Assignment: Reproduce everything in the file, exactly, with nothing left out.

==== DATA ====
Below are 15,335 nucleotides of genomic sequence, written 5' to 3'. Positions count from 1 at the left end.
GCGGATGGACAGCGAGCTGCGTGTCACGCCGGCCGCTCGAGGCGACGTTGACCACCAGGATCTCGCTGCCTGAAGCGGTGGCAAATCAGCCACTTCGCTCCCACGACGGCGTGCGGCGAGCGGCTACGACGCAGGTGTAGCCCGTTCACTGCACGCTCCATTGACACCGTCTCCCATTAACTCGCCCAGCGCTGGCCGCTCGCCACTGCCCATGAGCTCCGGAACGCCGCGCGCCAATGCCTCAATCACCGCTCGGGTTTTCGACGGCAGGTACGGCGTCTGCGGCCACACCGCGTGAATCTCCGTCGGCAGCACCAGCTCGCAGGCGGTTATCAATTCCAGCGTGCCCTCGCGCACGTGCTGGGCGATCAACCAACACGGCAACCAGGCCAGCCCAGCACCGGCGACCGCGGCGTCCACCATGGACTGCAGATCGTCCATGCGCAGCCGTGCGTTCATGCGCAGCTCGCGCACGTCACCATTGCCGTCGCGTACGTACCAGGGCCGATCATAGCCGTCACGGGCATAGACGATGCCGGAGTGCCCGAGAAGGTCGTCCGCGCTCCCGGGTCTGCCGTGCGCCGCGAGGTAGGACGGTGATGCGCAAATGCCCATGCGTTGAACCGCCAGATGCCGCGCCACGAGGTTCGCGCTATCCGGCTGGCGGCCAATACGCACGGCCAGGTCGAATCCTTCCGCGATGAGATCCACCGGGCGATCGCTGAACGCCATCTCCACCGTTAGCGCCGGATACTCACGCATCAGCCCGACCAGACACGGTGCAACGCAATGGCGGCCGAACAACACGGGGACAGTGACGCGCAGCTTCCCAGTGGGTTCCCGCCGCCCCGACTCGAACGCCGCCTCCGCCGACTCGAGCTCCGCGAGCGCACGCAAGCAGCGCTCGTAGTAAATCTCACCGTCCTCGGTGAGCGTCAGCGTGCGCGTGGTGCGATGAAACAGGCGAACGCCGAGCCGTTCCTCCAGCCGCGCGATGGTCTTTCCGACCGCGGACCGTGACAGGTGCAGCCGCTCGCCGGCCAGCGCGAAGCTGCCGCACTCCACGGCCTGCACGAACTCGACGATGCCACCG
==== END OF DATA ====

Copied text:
Below are 15,335 nucleotides of genomic sequence, written 5' to 3'. Positions count from 1 at the left end.
GCGGATGGACAGCGAGCTGCGTGTCACGCCGGCCGCTCGAGGCGACGTTGACCACCAGGATCTCGCTGCCTGAAGCGGTGGCAAATCAGCCACTTCGCTCCCACGACGGCGTGCGGCGAGCGGCTACGACGCAGGTGTAGCCCGTTCACTGCACGCTCCATTGACACCGTCTCCCATTAACTCGCCCAGCGCTGGCCGCTCGCCACTGCCCATGAGCTCCGGAACGCCGCGCGCCAATGCCTCAATCACCGCTCGGGTTTTCGACGGCAGGTACGGCGTCTGCGGCCACACCGCGTGAATCTCCGTCGGCAGCACCAGCTCGCAGGCGGTTATCAATTCCAGCGTGCCCTCGCGCACGTGCTGGGCGATCAACCAACACGGCAACCAGGCCAGCCCAGCACCGGCGACCGCGGCGTCCACCATGGACTGCAGATCGTCCATGCGCAGCCGTGCGTTCATGCGCAGCTCGCGCACGTCACCATTGCCGTCGCGTACGTACCAGGGCCGATCATAGCCGTCACGGGCATAGACGATGCCGGAGTGCCCGAGAAGGTCGTCCGCGCTCCCGGGTCTGCCGTGCGCCGCGAGGTAGGACGGTGATGCGCAAATGCCCATGCGTTGAACCGCCAGATGCCGCGCCACGAGGTTCGCGCTATCCGGCTGGCGGCCAATACGCACGGCCAGGTCGAATCCTTCCGCGATGAGATCCACCGGGCGATCGCTGAACGCCATCTCCACCGTTAGCGCCGGATACTCACGCATCAGCCCGACCAGACACGGTGCAACGCAATGGCGGCCGAACAACACGGGGACAGTGACGCGCAGCTTCCCAGTGGGTTCCCGCCGCCCCGACTCGAACGCCGCCTCCGCCGACTCGAGCTCCGCGAGCGCACGCAAGCAGCGCTCGTAGTAAATCTCACCGTCCTCGGTGAGCGTCAGCGTGCGCGTGGTGCGATGAAACAGGCGAACGCCGAGCCGTTCCTCCAGCCGCGCGATGGTCTTTCCGACCGCGGACCGTGACAGGTGCAGCCGCTCGCCGGCCAGCGCGAAGCTGCCGCACTCCACGGCCTGCACGAACTCGACGATGCCACCG